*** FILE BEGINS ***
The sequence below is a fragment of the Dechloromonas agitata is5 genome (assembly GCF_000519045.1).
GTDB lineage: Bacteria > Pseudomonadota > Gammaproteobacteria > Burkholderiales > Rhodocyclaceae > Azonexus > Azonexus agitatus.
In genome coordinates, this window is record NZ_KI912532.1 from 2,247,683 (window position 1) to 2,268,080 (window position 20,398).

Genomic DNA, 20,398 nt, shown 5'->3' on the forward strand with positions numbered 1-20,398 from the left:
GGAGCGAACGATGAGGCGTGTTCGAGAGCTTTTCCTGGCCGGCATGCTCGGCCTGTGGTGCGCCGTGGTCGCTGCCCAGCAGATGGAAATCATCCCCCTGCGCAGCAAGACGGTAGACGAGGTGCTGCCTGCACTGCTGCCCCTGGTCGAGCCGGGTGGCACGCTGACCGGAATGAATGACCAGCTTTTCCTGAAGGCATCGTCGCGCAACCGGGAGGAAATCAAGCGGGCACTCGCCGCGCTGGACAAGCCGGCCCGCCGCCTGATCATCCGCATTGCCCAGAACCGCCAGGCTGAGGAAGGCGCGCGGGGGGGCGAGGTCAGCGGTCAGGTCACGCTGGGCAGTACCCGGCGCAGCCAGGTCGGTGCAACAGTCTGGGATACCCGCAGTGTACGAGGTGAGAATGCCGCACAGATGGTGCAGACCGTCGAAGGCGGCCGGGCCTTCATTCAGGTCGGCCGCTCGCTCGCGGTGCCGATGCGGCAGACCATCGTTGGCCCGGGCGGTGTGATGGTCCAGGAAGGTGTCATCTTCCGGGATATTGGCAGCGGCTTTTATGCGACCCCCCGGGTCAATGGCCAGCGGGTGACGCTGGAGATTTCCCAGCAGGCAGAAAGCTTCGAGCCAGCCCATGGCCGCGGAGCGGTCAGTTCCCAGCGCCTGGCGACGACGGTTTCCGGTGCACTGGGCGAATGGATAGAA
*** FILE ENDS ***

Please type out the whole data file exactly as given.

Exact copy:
The sequence below is a fragment of the Dechloromonas agitata is5 genome (assembly GCF_000519045.1).
GTDB lineage: Bacteria > Pseudomonadota > Gammaproteobacteria > Burkholderiales > Rhodocyclaceae > Azonexus > Azonexus agitatus.
In genome coordinates, this window is record NZ_KI912532.1 from 2,247,683 (window position 1) to 2,268,080 (window position 20,398).

Genomic DNA, 20,398 nt, shown 5'->3' on the forward strand with positions numbered 1-20,398 from the left:
GGAGCGAACGATGAGGCGTGTTCGAGAGCTTTTCCTGGCCGGCATGCTCGGCCTGTGGTGCGCCGTGGTCGCTGCCCAGCAGATGGAAATCATCCCCCTGCGCAGCAAGACGGTAGACGAGGTGCTGCCTGCACTGCTGCCCCTGGTCGAGCCGGGTGGCACGCTGACCGGAATGAATGACCAGCTTTTCCTGAAGGCATCGTCGCGCAACCGGGAGGAAATCAAGCGGGCACTCGCCGCGCTGGACAAGCCGGCCCGCCGCCTGATCATCCGCATTGCCCAGAACCGCCAGGCTGAGGAAGGCGCGCGGGGGGGCGAGGTCAGCGGTCAGGTCACGCTGGGCAGTACCCGGCGCAGCCAGGTCGGTGCAACAGTCTGGGATACCCGCAGTGTACGAGGTGAGAATGCCGCACAGATGGTGCAGACCGTCGAAGGCGGCCGGGCCTTCATTCAGGTCGGCCGCTCGCTCGCGGTGCCGATGCGGCAGACCATCGTTGGCCCGGGCGGTGTGATGGTCCAGGAAGGTGTCATCTTCCGGGATATTGGCAGCGGCTTTTATGCGACCCCCCGGGTCAATGGCCAGCGGGTGACGCTGGAGATTTCCCAGCAGGCAGAAAGCTTCGAGCCAGCCCATGGCCGCGGAGCGGTCAGTTCCCAGCGCCTGGCGACGACGGTTTCCGGTGCACTGGGCGAATGGATAGAA